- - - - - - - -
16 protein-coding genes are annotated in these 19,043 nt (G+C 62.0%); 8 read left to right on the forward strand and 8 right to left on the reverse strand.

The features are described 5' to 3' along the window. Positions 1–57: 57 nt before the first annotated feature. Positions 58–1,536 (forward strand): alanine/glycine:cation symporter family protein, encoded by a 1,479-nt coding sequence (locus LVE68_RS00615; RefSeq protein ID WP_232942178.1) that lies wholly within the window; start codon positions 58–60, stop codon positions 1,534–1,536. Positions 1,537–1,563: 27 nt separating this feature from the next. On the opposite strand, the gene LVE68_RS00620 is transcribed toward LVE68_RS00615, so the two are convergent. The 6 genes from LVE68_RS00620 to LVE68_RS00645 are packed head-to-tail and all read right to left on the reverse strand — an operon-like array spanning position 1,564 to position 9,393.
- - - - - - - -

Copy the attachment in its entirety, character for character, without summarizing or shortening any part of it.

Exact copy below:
16 protein-coding genes are annotated in these 19,043 nt (G+C 62.0%); 8 read left to right on the forward strand and 8 right to left on the reverse strand.

The features are described 5' to 3' along the window. Positions 1–57: 57 nt before the first annotated feature. Positions 58–1,536 (forward strand): alanine/glycine:cation symporter family protein, encoded by a 1,479-nt coding sequence (locus LVE68_RS00615; RefSeq protein ID WP_232942178.1) that lies wholly within the window; start codon positions 58–60, stop codon positions 1,534–1,536. Positions 1,537–1,563: 27 nt separating this feature from the next. On the opposite strand, the gene LVE68_RS00620 is transcribed toward LVE68_RS00615, so the two are convergent. The 6 genes from LVE68_RS00620 to LVE68_RS00645 are packed head-to-tail and all read right to left on the reverse strand — an operon-like array spanning position 1,564 to position 9,393.